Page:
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Fray Junípero Serra (known as Fra Juníper Serra, in Catalan, his mother tongue ) (November 24, 1713 – August 28, 1784) was a Spanishmarker Franciscan friar who founded the mission chain in Alta Californiamarker. Fr. Serra was beatified by John Paul II on September 25, 1988.

History

Junípero Serra was born Miquel Josep Serra i Ferrer in Petramarker, Majorcamarker, Spainmarker. He later took the name of "Junípero" in honor of Saint Juniper, who had also been a Franciscan and a follower of Saint Francis. On September 14, 1730, he entered the Order of Friars Minor. For his proficiency in studies he was appointed lector of philosophy before his ordination to the priesthood. Later he received a doctorate in theology from the Lullian University in Palma de Mallorcamarker, where he also occupied the Duns Scotus chair of philosophy until he joined the missionary College of San Fernando de Mexico in 1749.

That year he journeyed to North America, first to Mexico Citymarker, where he taught. Father Serra refused to ride the mule that was provided him and walked from Vera Cruzmarker to the capital, he was bitten by an insect and suffered from it throughout his life, though he continued to make his journeys on foot whenever necessary. He requested a transfer to the Sierra Gorda Indian Missionsmarker some 90 miles north of Santiago de Querétaromarker where he spent about nine years. During this time, he served as the mission's superior, learned the language of the Pame Indians, and translated the catechism into their language. Recalled to Mexico City, he became famous as a most fervent and effective preacher of missions. His zeal frequently led him to employ extraordinary means in order to move the people to penance: he would pound his breast with a stone while in the pulpit, scourge himself, or apply a lit torch to his bare chest. He established ten missions including Velicata.

In 1768, Serra was appointed superior of a band of 15 Franciscans for the Indian Missions of Baja Californiamarker. The Franciscans took over the administration of the mission on the Baja California Peninsula from the Jesuits after King Carlos III ordered them forcibly expelled from "New Spain" on February 3, 1768. Serra became the "Father Presidente." On March 12, 1768, Serra embarked from the Pacific port of [[San Blas, Nayarit|San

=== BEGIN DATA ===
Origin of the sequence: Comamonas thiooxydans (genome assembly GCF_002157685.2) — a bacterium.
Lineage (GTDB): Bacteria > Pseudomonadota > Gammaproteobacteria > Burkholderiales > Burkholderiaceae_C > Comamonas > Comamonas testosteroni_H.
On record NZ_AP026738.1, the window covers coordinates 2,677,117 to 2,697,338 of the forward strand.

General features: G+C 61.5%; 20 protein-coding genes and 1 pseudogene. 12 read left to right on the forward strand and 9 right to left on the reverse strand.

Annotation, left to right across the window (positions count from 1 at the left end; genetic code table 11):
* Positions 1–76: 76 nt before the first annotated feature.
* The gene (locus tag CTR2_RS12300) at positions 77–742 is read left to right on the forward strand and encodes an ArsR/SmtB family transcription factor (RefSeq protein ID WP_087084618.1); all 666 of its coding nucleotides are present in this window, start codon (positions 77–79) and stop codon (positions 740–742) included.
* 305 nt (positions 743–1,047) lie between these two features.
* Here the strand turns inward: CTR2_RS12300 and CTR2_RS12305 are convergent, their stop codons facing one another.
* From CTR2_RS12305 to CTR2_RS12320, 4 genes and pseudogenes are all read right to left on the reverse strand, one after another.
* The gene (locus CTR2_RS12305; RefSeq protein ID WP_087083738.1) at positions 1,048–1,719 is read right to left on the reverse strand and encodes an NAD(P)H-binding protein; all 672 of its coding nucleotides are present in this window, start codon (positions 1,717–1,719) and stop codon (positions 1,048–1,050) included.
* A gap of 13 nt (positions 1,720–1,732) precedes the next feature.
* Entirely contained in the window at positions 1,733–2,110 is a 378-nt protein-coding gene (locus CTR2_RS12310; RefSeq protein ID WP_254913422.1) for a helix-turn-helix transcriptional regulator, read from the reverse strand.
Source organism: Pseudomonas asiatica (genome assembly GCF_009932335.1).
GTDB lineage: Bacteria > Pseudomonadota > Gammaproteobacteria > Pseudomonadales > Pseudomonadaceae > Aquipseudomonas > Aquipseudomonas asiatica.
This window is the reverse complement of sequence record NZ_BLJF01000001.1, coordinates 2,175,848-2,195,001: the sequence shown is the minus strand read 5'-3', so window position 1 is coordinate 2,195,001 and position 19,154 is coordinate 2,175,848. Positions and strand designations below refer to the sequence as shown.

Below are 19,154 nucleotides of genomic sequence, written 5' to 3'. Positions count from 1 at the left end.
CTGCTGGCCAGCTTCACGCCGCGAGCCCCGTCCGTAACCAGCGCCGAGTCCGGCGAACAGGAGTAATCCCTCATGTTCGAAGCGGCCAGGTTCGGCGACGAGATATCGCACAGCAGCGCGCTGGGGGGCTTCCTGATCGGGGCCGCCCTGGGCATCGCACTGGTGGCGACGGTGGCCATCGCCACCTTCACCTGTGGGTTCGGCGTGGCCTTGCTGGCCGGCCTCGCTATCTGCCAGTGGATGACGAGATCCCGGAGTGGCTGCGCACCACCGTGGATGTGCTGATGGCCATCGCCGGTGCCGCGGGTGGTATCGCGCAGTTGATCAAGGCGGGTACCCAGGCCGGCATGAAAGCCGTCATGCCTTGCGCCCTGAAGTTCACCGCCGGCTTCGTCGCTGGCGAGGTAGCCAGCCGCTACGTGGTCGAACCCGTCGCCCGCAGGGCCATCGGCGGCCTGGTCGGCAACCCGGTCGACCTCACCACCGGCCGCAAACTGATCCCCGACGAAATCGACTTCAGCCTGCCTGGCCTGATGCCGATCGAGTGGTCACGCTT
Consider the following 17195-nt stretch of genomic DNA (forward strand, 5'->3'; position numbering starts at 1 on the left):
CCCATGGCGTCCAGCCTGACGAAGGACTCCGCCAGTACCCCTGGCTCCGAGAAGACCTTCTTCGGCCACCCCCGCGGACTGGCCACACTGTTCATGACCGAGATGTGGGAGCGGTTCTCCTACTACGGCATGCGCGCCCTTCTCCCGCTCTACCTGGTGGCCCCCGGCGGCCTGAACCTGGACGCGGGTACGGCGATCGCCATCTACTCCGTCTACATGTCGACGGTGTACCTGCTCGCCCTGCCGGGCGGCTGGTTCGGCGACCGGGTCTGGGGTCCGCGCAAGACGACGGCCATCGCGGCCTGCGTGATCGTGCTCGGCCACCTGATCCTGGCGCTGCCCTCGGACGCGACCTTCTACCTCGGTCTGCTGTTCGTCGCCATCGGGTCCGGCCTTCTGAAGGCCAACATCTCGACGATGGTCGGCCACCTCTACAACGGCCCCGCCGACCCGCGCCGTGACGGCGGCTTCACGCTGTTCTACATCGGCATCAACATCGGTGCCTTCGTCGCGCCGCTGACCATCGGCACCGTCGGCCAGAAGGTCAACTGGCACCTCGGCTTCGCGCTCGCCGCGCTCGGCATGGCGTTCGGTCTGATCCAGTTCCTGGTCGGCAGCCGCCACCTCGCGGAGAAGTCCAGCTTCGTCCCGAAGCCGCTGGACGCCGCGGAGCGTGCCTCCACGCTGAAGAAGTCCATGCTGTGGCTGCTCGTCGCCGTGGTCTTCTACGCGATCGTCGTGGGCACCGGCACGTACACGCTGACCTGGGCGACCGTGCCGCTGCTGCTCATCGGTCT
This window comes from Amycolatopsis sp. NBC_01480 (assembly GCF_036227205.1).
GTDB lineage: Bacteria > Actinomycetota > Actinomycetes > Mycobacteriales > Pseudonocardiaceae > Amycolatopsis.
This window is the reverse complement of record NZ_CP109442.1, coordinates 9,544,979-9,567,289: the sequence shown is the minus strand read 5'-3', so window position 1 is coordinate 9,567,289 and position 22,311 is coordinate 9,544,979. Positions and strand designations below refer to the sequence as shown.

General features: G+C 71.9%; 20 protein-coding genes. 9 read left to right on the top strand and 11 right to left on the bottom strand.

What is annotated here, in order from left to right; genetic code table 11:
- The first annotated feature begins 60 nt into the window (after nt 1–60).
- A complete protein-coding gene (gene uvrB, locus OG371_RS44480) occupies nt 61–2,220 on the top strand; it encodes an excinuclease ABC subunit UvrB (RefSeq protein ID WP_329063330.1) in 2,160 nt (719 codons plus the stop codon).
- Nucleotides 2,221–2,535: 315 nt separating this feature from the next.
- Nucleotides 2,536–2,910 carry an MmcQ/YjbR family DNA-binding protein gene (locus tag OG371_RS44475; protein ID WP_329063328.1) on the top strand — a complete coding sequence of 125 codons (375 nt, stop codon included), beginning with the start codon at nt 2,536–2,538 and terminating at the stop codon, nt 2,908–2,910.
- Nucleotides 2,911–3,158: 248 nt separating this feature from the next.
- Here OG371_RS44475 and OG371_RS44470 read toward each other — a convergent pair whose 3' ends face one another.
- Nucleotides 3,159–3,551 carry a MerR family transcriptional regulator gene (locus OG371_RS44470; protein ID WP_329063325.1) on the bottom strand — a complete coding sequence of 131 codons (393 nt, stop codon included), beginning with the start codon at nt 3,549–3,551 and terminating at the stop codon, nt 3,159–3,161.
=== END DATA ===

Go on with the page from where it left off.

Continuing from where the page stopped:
Blas]] on his way to the Californias. Early in the year 1769, he accompanied Governor Gaspar de Portolà on his expedition to Alta California. On the way, he established the Misión San Fernando Rey de España de Velicatámarker on May 14 (the only Franciscan mission in all of Baja California). When the party reached San Diegomarker on July 1, Serra stayed behind to start the Mission San Diego de Alcalámarker, the first of the 21 California missions (including the nearby Visita de la Presentación, also founded under Serra's leadership).


Serra moved to the area which is now Montereymarker in 1770, and founded Mission San Carlos Borroméo de Carmelomarker. He remained there as "Father Presidente" of the Alta Californiamarker missions. In 1771, Serra relocated the mission to Carmelmarker, which became known as "Mission Carmel" and served as his headquarters. Under his presidency were founded Mission San Antonio de Paduamarker, Mission San Gabriel Arcángelmarker, Mission San Luis Obispo de Tolosamarker, Mission San Juan Capistranomarker, Mission San Francisco de Asísmarker, Mission Santa Clara de Asísmarker, and Mission San Buenaventuramarker. Serra was also present at the founding of the Presidio of Santa Barbaramarker on April 21, 1782, but was prevented from locating the mission there because of the animosity of Governor Felipe de Neve.

In 1773, difficulties with Pedro Fages, the military commander, compelled Serra to travel to Mexico City to argue before Viceroy Antonio María de Bucareli y Ursua for the removal of Fages as the Governor of California Nueva. At the capital of Mexico, by order of Viceroy Bucareli, he printed up Representación in 32 articles. Bucareli ruled in Serra's favor on 30 of the 32 charges brought against Fages, and removed him from office in 1774, after which time Serra returned to California. In 1778, Serra was given dispensation to administer the sacrament of confirmation for the faithful in California. After he had exercised his privilege for a year, governor Felipe de Neve directed him to suspend administering the sacrament until he could present the papal brief. For nearly two years Serra refrained, and then Viceroy Majorga gave instructions to the effect that Father Serra was within his rights.

During the remaining three years of his life he once more visited the missions from San Diego to San Francisco, traveling more than 600 miles in the process, in order to confirm all who had been baptized. He suffered intensely from his crippled leg and from his chest, yet he would use no remedies. He confirmed 5,309 persons, who, with but few exceptions, were Indians ("neophytes") converted during the 14 years from 1770.

On August 28, 1784, at the age of 70, Father Junípero Serra died at Mission San Carlos Borromeo. He is buried there under the sanctuary floor.

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